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Zauriel
21-04-05, 02:26
From: GYORIGbtk.jpte.hu

This phenomenon is not just science fiction. Hungarian has no gender
specific pronouns, simply because it has no gender distinction at
all. Does anyone know about similar languages? (As far as I know this
goes for all Uralic and maybe also for the Turkic languages.)

Gabor Gyori

This not so; Hung. merely lacks masculine-feminine. It most definitly
distinguishes persons and things, and animals are made one or the other.
First of all, there are "ki" (who) and "mi" (what), bare "az" (that) is used
not of persons but only things and ideas, and there is a (partitiv?) construct
for a counted subject that is persons:
Ha'rman joettek.
Threely came-they.
Three (persons) came.
Ha'rom joett.
Three (things) came.
(An explicitly counted noun-phrase is always in the singular.)

As far as I know, gender that follows sex is restricted to IE and languages
akin to Arabic and Hebrew.

There are other gender-forms: Swahili distinguishes persons, animals, plants,
fruits, things, abstractions, and places.

There is another issu in the matter of gender, that is agreement and
declension. English and Hungarish hav only agreement, and declension is
independent of gender. In Polish there is a strong link between declension
and gender (and the link between gender and sex is weaker than in English).
In Latin, too, there is a strong link between declension and gender, but
weaker than in Polish. German is infamous for the weak, erratic link
between declension and gender, and gender and sex, even though there are.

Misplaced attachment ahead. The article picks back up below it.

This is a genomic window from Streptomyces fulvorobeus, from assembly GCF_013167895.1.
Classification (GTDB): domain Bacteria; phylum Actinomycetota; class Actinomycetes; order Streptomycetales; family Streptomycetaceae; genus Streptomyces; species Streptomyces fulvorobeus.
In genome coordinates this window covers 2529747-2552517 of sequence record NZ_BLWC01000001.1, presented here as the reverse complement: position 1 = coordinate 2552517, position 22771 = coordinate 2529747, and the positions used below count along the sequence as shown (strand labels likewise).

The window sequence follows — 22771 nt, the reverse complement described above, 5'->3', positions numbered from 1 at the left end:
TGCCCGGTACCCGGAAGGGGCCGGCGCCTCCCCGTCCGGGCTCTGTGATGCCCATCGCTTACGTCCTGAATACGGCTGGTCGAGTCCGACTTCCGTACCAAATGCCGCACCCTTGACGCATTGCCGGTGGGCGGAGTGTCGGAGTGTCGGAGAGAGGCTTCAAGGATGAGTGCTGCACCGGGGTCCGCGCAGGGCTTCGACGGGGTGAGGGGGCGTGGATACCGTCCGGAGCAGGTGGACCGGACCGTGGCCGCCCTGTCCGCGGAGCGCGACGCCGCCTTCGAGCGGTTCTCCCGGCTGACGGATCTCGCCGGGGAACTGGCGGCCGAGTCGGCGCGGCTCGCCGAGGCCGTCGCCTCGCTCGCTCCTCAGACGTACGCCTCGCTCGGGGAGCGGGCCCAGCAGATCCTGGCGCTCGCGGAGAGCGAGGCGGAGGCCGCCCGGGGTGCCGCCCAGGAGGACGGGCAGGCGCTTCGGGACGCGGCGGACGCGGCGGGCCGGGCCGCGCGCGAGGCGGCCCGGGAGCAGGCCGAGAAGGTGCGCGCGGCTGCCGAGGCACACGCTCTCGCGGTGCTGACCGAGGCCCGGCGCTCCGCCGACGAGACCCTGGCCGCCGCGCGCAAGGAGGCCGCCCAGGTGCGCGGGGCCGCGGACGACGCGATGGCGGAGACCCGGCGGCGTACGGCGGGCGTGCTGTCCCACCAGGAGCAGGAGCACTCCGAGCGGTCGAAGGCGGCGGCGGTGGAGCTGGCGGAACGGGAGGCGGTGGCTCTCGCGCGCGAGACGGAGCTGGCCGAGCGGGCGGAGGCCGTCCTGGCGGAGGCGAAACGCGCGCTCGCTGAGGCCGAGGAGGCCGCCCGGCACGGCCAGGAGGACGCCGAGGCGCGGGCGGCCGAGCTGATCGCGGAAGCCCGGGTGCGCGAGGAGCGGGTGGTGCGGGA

http://www.ling.ed.ac.uk/linguist/issues/6/6-777.html#2

There are a few genderless languages such as Tagalog.

In Tagalog, pronouns and nouns, even of family do not encode gender.

Siya- he/she/it

Tagalog- English
Bata- child/boy/girl
Kapatid- sibling/brother/sister
Anak- child/son/daughter
Pinsan- male cousin/female cousin
Asawa- spouse/husband/wife
Pamangki-nephew/niece

In order to specify the individualfs gender, you simply say anak na lalaki (son) or anak na babae (daughter). You say pinsang lalaki (male cousin) or pinsang babae (female cousin), batang lalaki (boy) or batang babae (girl)

In Tagalog, lalaki means male and babae means female. ng and na are noun modifiers or linkers similar to the German modifiers. Ng connects with the noun that ends in a vowel or the onsonant of "n". Na links with a noun that ends with a consonant.

Lalaki ang kapatid (the sibling is male)
Ang kapatid na lalaki (male sibling)

Maganda Si Megan (Megan is beautiful)
Magandang babae si Megan (She is a beautiful woman)
babaeng maganda si Megan (She is a beautiful woman)

However, Tagalog does have gendered nouns like Kuya (older brother) and Ate (older sister). Both of them are similar to Japanese titles of "Onii-chan" and "Onee-san". Like English and Romance languages, Tagalog also uses gendered titles such as ginoo (sir) and ginang (ma'am).

Zauriel
21-04-05, 02:36
http://www.splammer.com/?req=grammatical_gender#languages_without_gender_m arking_on_nouns

List of languages that do not use grammatical genders/noun classes

Armenian
Basque
Bengali
Bugis
Burmese
Cebuano
Central Yup'ik
Chinese ; * Chinese has class-specific measure words
Chol
English English has a vestigial natural gender system (on pronouns) but no grammatical gender
Estonian
Esperanto
Finnish
Georgian
Hawaiian
Hungarian
Ido
Ilocano
Indonesian
Interlingua
Japanese *
Kannada
Khmer
Korean *
Lao
Lojban
Malagasy
Malay
Malayalam
Makasar
Mandar
Nahuatl
Pirahã
Quechua
Sinhala
Sami languages
Tagalog
Tamil
Telugu
Thai *
Tok Pisin
Toki Pona